The bill would use an additional $32.8 billion in funds from a cigarette tax increase to expand the State Children's Health Insurance Program to cover 4.1 million more children by 2013. The program currently covers about 7 million kids.
Supporters laud the bill's passage as an important victory in a tough week for health care, having come just a day after Tom Daschle withdrew his candidacy for secretary of health and human services amid controversy over his tax payment record.
"This is really a major step forward in terms of kid's coverage," said Cindy Mann, executive director of the Center for Children and Families at Georgetown University's Health Policy Institute. The bill, she said, includes a more efficient funding formula and gives states' incentives to do a better job at both retaining and enrolling children.
Families with incomes of up to three times the federal poverty level would qualify. It also reauthorizes the 12-year-old program, which was scheduled to expire on March 30.
Additionally, it eliminates an earlier provision that barred newly arrived legal immigrants and pregnant women from enrolling for five years.
Critics oppose the bill mostly on ideological levels, arguing that it shifts too many children from private to public insurance. John Goodman, president and CEO of the National Center for Policy Analysis, said that the cigarette tax disproportionately hurts poor people, who are more likely to smoke. He also argues that expanding the number of children in public programs results in lower reimbursement rates for doctors and a higher burden on taxpayers.
"We think this a very bad thing to do," Goodman said. "It will encourage people to drop private insurance and enroll in a public program that in most places pays little better than Medicaid rates to providers ... The more people you put into a public program, the more difficult it becomes."
Mann counters that both private and public insurance are important to health care, and SCHIP has helped fill a gap for those who make too much to qualify for Medicaid but not enough to afford private health insurance.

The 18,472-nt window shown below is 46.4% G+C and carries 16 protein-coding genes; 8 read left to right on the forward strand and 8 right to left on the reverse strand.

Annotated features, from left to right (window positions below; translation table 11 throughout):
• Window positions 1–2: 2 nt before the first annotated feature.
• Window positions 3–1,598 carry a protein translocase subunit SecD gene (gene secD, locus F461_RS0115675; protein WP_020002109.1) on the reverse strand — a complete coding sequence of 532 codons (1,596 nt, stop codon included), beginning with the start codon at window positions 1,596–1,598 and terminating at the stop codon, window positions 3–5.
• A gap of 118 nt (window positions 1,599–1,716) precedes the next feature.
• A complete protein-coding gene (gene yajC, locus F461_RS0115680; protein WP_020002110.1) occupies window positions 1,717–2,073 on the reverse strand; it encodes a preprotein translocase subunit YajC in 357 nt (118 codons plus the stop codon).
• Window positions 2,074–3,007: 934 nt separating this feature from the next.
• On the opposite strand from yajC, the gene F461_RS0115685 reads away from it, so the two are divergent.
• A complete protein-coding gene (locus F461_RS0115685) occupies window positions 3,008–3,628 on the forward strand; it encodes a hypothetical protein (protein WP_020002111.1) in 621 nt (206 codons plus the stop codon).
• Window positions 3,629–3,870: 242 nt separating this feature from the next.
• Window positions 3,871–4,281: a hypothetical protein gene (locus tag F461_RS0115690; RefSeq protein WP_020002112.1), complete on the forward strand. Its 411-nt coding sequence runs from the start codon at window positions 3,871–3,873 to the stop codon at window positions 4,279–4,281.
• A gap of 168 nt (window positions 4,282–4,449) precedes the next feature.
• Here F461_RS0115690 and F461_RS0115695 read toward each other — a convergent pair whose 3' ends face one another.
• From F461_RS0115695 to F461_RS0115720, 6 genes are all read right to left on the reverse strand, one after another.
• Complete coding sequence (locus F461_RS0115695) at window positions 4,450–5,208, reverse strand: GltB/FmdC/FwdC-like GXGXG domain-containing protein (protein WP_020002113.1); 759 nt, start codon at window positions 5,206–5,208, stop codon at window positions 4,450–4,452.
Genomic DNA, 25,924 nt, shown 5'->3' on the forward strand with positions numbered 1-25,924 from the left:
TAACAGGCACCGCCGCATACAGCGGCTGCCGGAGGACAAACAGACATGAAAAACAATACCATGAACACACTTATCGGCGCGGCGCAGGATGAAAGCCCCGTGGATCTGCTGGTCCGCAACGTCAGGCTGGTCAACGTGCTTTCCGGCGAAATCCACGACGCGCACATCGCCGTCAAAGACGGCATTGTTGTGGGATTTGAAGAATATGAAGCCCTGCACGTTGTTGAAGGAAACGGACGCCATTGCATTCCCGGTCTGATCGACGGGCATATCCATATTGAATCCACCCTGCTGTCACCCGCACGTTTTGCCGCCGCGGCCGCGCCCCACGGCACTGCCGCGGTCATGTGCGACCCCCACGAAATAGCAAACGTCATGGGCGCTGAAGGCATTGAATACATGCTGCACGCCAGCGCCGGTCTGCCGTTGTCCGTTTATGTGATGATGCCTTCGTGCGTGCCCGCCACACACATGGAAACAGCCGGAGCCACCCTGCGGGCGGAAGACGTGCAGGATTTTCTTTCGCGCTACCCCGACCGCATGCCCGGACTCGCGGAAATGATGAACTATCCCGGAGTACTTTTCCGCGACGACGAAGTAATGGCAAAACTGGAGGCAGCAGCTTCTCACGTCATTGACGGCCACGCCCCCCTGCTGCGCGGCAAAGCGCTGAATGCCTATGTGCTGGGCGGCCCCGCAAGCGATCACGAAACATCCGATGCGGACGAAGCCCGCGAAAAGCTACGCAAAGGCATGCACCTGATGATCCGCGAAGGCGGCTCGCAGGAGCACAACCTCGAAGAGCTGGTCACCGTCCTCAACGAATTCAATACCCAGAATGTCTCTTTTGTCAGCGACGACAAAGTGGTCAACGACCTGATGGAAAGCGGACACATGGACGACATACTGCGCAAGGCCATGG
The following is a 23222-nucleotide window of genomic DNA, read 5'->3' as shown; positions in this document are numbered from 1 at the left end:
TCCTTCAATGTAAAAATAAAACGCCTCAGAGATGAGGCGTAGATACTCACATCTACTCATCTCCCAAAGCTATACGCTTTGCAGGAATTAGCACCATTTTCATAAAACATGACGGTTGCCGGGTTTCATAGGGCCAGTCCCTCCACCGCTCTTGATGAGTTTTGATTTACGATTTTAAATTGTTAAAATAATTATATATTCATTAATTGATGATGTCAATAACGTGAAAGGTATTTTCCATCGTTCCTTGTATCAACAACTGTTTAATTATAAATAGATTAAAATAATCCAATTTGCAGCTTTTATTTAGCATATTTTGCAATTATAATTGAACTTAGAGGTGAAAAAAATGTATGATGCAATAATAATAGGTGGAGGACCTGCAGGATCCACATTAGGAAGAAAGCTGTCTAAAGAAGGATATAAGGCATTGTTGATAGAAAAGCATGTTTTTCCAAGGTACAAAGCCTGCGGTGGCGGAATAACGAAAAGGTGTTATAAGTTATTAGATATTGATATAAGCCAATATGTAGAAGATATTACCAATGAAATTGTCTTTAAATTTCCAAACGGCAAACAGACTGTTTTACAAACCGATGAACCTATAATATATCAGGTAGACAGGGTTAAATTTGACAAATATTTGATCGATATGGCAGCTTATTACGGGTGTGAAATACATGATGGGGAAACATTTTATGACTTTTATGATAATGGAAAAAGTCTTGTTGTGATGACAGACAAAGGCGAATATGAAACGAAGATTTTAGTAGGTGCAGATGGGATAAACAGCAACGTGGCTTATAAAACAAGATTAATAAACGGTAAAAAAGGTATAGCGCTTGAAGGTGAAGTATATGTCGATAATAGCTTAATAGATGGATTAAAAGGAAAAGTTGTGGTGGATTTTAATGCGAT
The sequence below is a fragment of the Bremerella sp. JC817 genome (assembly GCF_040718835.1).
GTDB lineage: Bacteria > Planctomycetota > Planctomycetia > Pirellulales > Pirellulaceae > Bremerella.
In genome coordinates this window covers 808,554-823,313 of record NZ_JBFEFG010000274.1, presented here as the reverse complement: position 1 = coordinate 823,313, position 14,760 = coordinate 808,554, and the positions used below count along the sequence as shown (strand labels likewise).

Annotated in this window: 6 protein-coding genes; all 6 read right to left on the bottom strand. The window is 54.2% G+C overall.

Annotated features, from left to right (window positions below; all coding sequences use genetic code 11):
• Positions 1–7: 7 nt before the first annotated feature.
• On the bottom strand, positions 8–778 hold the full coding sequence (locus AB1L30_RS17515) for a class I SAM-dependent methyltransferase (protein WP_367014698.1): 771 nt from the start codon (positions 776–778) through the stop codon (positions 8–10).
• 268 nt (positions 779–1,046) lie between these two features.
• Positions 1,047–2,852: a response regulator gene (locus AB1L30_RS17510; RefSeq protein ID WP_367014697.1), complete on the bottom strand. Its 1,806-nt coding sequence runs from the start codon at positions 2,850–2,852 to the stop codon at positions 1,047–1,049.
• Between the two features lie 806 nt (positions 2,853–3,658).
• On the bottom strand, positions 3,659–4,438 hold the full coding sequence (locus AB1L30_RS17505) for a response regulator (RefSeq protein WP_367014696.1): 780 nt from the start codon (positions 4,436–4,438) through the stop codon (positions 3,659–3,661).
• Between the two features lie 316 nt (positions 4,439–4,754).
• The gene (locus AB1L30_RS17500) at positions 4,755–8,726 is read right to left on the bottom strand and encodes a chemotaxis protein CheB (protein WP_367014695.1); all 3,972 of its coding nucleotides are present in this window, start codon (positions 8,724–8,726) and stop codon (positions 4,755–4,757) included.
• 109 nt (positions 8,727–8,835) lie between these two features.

"And that gap has been widening as everybody knows," Mann said. "The cost of family-based coverage has more than doubled. CHIP is designed to help fill that gap between Medicaid eligibility and private coverage."
Some say the legislation still doesn't do enough. Even with the expansion, it will only cover about 40 to 50 percent of uninsured children.
Irwin Redlener, a Columbia University professor and president of the Children's Health Fund, said the bill an important first step. But, he cautions, it's too soon to start pouring the champagne, particularly in a climate of rising unemployment and financial uncertainty.
"There's a persistent gaping hole in the health insurance safety net for children," he said. "I'm concerned that we're still treading water. Many children are still left out."
Improving SCHIP is largely a question of increasing enrollment. The overwhelming majority of uninsured children - 83 percent -- are already eligible for SCHIP or Medicaid, but have not signed on, Mann said, citing Congressional Budget Office statistics.
"This does quite a bit with new tools and incentives to reach those children," Mann said, adding that more can be done. "There's still a lot of opportunity to do online applications. Not a lot of states are doing that."
Improving retention rates is important, too. In some states, as many as 20 to 30 percent of children get dropped from SCHIP for simply failing to renew coverage.
Redlener hopes that SCHIP will represent, as Mr. Obama said Wednesday "a down payment" in the road toward covering all American children. Even with insurance, other barriers to children's health still exists, such as quality of care, transportation difficulties, a lack community health clinics in underserved areas plus language and cultural barriers, he points out.
"My biggest fear is that the federal government will now think they've taken care of children's health by the passage and signing of the bill by the president," he said. "What I would like to say as vociferously as possible is we can't stop thinking about solving children's' health access challenges with health insurance. This work is just beginning, not ending."